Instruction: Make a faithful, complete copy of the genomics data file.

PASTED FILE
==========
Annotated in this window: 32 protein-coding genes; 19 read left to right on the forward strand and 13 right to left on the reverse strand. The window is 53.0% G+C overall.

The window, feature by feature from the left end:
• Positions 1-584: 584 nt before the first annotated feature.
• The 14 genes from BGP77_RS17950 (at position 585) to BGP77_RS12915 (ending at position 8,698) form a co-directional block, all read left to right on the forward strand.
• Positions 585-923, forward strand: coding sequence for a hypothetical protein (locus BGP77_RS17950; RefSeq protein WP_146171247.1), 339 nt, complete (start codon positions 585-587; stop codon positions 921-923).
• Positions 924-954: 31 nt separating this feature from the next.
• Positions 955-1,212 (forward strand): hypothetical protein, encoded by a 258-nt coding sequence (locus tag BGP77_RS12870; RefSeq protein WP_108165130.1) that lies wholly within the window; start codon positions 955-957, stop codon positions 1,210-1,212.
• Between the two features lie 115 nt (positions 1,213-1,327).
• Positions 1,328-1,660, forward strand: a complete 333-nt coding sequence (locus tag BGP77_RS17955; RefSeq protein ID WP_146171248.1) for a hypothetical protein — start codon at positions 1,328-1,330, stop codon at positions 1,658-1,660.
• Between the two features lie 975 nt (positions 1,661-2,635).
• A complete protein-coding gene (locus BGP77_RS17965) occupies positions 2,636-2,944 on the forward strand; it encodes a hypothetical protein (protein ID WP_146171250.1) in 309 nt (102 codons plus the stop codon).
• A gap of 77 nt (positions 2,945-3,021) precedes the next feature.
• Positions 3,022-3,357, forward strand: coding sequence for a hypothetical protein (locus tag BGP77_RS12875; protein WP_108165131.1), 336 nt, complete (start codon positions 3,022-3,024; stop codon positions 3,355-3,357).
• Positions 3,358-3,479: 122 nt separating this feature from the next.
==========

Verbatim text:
Annotated in this window: 32 protein-coding genes; 19 read left to right on the forward strand and 13 right to left on the reverse strand. The window is 53.0% G+C overall.

The window, feature by feature from the left end:
• Positions 1-584: 584 nt before the first annotated feature.
• The 14 genes from BGP77_RS17950 (at position 585) to BGP77_RS12915 (ending at position 8,698) form a co-directional block, all read left to right on the forward strand.
• Positions 585-923, forward strand: coding sequence for a hypothetical protein (locus BGP77_RS17950; RefSeq protein WP_146171247.1), 339 nt, complete (start codon positions 585-587; stop codon positions 921-923).
• Positions 924-954: 31 nt separating this feature from the next.
• Positions 955-1,212 (forward strand): hypothetical protein, encoded by a 258-nt coding sequence (locus tag BGP77_RS12870; RefSeq protein WP_108165130.1) that lies wholly within the window; start codon positions 955-957, stop codon positions 1,210-1,212.
• Between the two features lie 115 nt (positions 1,213-1,327).
• Positions 1,328-1,660, forward strand: a complete 333-nt coding sequence (locus tag BGP77_RS17955; RefSeq protein ID WP_146171248.1) for a hypothetical protein — start codon at positions 1,328-1,330, stop codon at positions 1,658-1,660.
• Between the two features lie 975 nt (positions 1,661-2,635).
• A complete protein-coding gene (locus BGP77_RS17965) occupies positions 2,636-2,944 on the forward strand; it encodes a hypothetical protein (protein ID WP_146171250.1) in 309 nt (102 codons plus the stop codon).
• A gap of 77 nt (positions 2,945-3,021) precedes the next feature.
• Positions 3,022-3,357, forward strand: coding sequence for a hypothetical protein (locus tag BGP77_RS12875; protein WP_108165131.1), 336 nt, complete (start codon positions 3,022-3,024; stop codon positions 3,355-3,357).
• Positions 3,358-3,479: 122 nt separating this feature from the next.